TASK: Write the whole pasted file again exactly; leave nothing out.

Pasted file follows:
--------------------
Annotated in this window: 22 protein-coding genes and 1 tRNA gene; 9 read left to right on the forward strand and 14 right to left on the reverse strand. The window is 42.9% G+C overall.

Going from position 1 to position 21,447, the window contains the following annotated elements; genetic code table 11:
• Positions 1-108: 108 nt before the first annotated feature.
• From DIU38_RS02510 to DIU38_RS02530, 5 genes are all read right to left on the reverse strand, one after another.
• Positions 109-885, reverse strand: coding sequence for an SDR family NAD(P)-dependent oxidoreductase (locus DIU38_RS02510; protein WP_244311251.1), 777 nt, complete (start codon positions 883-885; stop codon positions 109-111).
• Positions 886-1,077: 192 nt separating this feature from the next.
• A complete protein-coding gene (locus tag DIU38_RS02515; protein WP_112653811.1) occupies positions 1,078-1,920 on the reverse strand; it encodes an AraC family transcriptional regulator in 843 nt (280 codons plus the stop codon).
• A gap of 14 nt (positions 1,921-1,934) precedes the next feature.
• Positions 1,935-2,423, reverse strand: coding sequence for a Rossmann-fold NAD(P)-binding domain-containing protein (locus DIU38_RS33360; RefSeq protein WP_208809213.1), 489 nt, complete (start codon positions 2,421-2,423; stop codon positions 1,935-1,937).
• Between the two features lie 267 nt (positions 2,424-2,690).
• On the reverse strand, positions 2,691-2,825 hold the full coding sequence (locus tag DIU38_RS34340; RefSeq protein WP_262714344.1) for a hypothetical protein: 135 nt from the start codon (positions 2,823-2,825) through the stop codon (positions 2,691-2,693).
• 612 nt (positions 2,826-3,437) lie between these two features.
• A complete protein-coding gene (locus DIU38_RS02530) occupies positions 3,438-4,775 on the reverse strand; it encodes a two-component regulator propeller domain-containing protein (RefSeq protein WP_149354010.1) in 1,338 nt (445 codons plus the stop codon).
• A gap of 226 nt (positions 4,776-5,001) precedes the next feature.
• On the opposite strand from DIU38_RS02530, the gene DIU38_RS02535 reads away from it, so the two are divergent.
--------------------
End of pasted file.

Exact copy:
Annotated in this window: 22 protein-coding genes and 1 tRNA gene; 9 read left to right on the forward strand and 14 right to left on the reverse strand. The window is 42.9% G+C overall.

Going from position 1 to position 21,447, the window contains the following annotated elements; genetic code table 11:
• Positions 1-108: 108 nt before the first annotated feature.
• From DIU38_RS02510 to DIU38_RS02530, 5 genes are all read right to left on the reverse strand, one after another.
• Positions 109-885, reverse strand: coding sequence for an SDR family NAD(P)-dependent oxidoreductase (locus DIU38_RS02510; protein WP_244311251.1), 777 nt, complete (start codon positions 883-885; stop codon positions 109-111).
• Positions 886-1,077: 192 nt separating this feature from the next.
• A complete protein-coding gene (locus tag DIU38_RS02515; protein WP_112653811.1) occupies positions 1,078-1,920 on the reverse strand; it encodes an AraC family transcriptional regulator in 843 nt (280 codons plus the stop codon).
• A gap of 14 nt (positions 1,921-1,934) precedes the next feature.
• Positions 1,935-2,423, reverse strand: coding sequence for a Rossmann-fold NAD(P)-binding domain-containing protein (locus DIU38_RS33360; RefSeq protein WP_208809213.1), 489 nt, complete (start codon positions 2,421-2,423; stop codon positions 1,935-1,937).
• Between the two features lie 267 nt (positions 2,424-2,690).
• On the reverse strand, positions 2,691-2,825 hold the full coding sequence (locus tag DIU38_RS34340; RefSeq protein WP_262714344.1) for a hypothetical protein: 135 nt from the start codon (positions 2,823-2,825) through the stop codon (positions 2,691-2,693).
• 612 nt (positions 2,826-3,437) lie between these two features.
• A complete protein-coding gene (locus DIU38_RS02530) occupies positions 3,438-4,775 on the reverse strand; it encodes a two-component regulator propeller domain-containing protein (RefSeq protein WP_149354010.1) in 1,338 nt (445 codons plus the stop codon).
• A gap of 226 nt (positions 4,776-5,001) precedes the next feature.
• On the opposite strand from DIU38_RS02530, the gene DIU38_RS02535 reads away from it, so the two are divergent.